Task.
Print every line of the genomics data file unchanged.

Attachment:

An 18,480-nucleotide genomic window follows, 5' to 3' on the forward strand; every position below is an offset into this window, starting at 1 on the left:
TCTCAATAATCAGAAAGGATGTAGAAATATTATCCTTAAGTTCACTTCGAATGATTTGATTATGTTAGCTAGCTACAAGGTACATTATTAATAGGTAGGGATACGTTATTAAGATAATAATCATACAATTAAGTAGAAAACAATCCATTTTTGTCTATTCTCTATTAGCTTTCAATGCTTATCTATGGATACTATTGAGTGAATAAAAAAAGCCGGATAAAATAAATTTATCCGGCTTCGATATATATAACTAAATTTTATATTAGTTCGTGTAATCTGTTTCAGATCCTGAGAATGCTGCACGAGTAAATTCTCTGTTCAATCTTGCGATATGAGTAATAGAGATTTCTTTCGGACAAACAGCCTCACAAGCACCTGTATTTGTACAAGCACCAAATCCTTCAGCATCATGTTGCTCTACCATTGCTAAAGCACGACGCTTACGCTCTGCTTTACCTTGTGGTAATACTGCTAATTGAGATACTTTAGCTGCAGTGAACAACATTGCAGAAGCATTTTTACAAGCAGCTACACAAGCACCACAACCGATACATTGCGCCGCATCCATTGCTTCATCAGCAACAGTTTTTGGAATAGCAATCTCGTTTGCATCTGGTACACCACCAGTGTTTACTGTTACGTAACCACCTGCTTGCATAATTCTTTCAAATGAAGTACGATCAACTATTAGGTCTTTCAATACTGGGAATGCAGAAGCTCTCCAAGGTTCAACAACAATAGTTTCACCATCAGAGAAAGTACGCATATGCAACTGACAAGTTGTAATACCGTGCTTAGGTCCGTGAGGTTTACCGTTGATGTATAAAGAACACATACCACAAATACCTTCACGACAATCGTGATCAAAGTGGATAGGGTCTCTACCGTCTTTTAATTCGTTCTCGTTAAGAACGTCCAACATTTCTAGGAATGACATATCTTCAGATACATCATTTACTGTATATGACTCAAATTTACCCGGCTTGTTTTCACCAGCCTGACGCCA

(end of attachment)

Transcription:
An 18,480-nucleotide genomic window follows, 5' to 3' on the forward strand; every position below is an offset into this window, starting at 1 on the left:
TCTCAATAATCAGAAAGGATGTAGAAATATTATCCTTAAGTTCACTTCGAATGATTTGATTATGTTAGCTAGCTACAAGGTACATTATTAATAGGTAGGGATACGTTATTAAGATAATAATCATACAATTAAGTAGAAAACAATCCATTTTTGTCTATTCTCTATTAGCTTTCAATGCTTATCTATGGATACTATTGAGTGAATAAAAAAAGCCGGATAAAATAAATTTATCCGGCTTCGATATATATAACTAAATTTTATATTAGTTCGTGTAATCTGTTTCAGATCCTGAGAATGCTGCACGAGTAAATTCTCTGTTCAATCTTGCGATATGAGTAATAGAGATTTCTTTCGGACAAACAGCCTCACAAGCACCTGTATTTGTACAAGCACCAAATCCTTCAGCATCATGTTGCTCTACCATTGCTAAAGCACGACGCTTACGCTCTGCTTTACCTTGTGGTAATACTGCTAATTGAGATACTTTAGCTGCAGTGAACAACATTGCAGAAGCATTTTTACAAGCAGCTACACAAGCACCACAACCGATACATTGCGCCGCATCCATTGCTTCATCAGCAACAGTTTTTGGAATAGCAATCTCGTTTGCATCTGGTACACCACCAGTGTTTACTGTTACGTAACCACCTGCTTGCATAATTCTTTCAAATGAAGTACGATCAACTATTAGGTCTTTCAATACTGGGAATGCAGAAGCTCTCCAAGGTTCAACAACAATAGTTTCACCATCAGAGAAAGTACGCATATGCAACTGACAAGTTGTAATACCGTGCTTAGGTCCGTGAGGTTTACCGTTGATGTATAAAGAACACATACCACAAATACCTTCACGACAATCGTGATCAAAGTGGATAGGGTCTCTACCGTCTTTTAATTCGTTCTCGTTAAGAACGTCCAACATTTCTAGGAATGACATATCTTCAGATACATCATTTACTGTATATGACTCAAATTTACCCGGCTTGTTTTCACCAGCCTGACGCCA